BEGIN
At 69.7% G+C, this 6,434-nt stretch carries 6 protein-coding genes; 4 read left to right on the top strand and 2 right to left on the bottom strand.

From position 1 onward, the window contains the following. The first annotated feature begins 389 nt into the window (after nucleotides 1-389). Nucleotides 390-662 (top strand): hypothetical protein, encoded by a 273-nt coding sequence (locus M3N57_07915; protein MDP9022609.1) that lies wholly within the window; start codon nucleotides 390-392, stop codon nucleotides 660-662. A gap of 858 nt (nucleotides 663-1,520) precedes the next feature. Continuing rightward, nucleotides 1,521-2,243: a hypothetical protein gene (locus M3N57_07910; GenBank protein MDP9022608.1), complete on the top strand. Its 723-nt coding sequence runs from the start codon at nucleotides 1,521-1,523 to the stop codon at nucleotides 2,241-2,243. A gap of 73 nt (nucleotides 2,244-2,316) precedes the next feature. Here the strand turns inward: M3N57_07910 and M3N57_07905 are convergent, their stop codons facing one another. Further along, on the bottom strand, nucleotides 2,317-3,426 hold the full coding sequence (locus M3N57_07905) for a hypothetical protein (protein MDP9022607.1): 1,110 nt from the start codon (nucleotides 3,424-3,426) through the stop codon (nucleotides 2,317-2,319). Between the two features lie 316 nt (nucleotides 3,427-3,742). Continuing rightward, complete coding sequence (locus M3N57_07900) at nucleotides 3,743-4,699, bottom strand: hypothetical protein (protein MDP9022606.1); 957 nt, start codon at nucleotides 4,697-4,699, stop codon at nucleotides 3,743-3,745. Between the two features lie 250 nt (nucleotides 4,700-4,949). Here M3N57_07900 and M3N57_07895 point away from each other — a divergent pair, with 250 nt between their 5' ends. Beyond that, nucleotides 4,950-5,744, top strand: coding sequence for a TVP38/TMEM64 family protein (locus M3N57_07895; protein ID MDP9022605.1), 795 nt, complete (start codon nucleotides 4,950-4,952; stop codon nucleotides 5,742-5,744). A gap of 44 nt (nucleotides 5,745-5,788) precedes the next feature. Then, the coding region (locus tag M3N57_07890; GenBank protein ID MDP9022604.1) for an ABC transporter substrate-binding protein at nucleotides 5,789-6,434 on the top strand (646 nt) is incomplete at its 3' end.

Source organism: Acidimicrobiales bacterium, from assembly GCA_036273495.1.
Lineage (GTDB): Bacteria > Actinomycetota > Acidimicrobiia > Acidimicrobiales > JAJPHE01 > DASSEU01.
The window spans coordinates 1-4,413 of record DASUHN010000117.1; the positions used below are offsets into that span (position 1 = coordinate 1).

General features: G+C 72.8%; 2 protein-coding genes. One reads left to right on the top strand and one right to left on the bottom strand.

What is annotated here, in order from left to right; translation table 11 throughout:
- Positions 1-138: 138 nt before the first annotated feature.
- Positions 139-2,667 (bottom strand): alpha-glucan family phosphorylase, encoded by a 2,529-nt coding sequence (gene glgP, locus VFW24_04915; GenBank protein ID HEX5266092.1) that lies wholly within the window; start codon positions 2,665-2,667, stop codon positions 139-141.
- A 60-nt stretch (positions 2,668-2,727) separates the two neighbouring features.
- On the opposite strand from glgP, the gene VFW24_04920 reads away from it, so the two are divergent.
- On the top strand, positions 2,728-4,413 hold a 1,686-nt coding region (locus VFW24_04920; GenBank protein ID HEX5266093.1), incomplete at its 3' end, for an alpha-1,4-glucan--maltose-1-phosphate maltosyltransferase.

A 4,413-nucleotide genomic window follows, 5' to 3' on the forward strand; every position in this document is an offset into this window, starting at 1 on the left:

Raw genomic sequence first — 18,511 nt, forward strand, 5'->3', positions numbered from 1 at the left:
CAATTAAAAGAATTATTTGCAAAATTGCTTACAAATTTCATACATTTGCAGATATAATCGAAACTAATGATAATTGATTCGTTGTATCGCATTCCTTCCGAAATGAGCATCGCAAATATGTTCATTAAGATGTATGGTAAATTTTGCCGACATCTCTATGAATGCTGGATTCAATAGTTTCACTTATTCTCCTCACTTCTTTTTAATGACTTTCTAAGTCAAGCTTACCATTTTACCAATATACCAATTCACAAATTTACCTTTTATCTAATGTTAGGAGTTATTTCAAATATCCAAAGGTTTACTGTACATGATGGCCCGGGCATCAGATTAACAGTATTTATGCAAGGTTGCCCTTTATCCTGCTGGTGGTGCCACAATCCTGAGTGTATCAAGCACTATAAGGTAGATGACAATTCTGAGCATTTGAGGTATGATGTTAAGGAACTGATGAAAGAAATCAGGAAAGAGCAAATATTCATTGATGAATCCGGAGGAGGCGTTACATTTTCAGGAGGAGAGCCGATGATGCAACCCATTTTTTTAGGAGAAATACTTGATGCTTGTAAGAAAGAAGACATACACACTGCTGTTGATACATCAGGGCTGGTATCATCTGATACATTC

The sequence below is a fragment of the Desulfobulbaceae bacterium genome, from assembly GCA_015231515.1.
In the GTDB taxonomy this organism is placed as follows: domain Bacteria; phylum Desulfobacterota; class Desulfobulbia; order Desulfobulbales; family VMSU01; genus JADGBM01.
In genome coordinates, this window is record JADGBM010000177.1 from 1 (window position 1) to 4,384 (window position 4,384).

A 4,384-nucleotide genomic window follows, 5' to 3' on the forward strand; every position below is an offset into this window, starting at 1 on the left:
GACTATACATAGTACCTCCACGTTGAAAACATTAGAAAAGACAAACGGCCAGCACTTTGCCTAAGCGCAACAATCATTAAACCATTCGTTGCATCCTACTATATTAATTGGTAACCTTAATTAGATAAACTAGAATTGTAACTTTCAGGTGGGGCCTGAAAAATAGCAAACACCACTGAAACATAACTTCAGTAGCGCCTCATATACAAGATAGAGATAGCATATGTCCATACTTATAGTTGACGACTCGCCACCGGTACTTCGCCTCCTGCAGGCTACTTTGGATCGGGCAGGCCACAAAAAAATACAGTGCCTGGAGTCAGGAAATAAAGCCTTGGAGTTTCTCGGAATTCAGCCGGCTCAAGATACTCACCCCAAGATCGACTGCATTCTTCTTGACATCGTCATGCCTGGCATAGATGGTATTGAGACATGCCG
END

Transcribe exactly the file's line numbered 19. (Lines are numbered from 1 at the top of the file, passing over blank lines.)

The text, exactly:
A 4,384-nucleotide genomic window follows, 5' to 3' on the forward strand; every position below is an offset into this window, starting at 1 on the left: